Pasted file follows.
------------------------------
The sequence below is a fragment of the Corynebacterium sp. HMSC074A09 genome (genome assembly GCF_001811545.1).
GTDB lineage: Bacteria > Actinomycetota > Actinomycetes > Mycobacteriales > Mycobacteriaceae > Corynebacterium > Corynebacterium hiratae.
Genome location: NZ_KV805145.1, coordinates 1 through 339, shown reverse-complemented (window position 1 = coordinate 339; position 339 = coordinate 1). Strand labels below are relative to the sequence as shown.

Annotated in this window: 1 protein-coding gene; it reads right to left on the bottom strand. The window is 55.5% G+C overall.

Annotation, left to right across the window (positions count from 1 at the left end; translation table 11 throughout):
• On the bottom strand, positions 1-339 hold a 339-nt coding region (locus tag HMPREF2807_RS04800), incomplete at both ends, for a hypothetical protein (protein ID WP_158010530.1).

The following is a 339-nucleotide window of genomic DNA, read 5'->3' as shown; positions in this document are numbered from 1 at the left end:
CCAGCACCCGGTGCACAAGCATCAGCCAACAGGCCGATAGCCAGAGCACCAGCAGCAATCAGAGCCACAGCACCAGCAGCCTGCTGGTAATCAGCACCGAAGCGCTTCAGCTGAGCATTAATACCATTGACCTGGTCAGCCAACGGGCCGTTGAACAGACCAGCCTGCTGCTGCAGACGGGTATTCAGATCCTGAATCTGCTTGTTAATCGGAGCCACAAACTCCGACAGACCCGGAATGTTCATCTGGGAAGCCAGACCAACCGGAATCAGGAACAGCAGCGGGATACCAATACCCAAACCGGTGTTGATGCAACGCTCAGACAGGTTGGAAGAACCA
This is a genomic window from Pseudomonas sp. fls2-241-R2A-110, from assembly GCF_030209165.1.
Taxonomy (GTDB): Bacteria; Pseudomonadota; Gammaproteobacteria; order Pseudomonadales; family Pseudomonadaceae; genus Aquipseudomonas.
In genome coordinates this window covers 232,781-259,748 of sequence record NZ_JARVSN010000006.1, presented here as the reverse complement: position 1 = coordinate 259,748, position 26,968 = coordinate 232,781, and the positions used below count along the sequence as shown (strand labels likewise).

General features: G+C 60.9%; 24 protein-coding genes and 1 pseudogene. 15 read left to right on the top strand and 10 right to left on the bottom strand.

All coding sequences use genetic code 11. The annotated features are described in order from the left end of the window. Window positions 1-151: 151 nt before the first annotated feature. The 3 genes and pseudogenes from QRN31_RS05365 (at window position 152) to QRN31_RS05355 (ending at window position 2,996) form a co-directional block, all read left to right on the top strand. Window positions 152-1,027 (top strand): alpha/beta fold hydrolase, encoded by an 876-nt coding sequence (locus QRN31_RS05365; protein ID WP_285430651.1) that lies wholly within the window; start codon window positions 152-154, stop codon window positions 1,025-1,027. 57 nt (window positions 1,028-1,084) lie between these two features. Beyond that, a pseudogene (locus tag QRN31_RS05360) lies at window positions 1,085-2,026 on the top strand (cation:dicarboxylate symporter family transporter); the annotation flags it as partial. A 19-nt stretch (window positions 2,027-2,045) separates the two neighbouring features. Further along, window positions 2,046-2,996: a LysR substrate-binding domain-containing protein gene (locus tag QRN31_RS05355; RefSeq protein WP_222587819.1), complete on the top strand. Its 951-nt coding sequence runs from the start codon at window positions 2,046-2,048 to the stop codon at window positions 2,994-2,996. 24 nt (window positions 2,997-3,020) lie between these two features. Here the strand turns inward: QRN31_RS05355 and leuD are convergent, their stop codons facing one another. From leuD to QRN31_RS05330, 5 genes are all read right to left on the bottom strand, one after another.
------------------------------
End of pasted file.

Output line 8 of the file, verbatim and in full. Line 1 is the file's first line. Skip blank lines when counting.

CCAGCACCCGGTGCACAAGCATCAGCCAACAGGCCGATAGCCAGAGCACCAGCAGCAATCAGAGCCACAGCACCAGCAGCCTGCTGGTAATCAGCACCGAAGCGCTTCAGCTGAGCATTAATACCATTGACCTGGTCAGCCAACGGGCCGTTGAACAGACCAGCCTGCTGCTGCAGACGGGTATTCAGATCCTGAATCTGCTTGTTAATCGGAGCCACAAACTCCGACAGACCCGGAATGTTCATCTGGGAAGCCAGACCAACCGGAATCAGGAACAGCAGCGGGATACCAATACCCAAACCGGTGTTGATGCAACGCTCAGACAGGTTGGAAGAACCA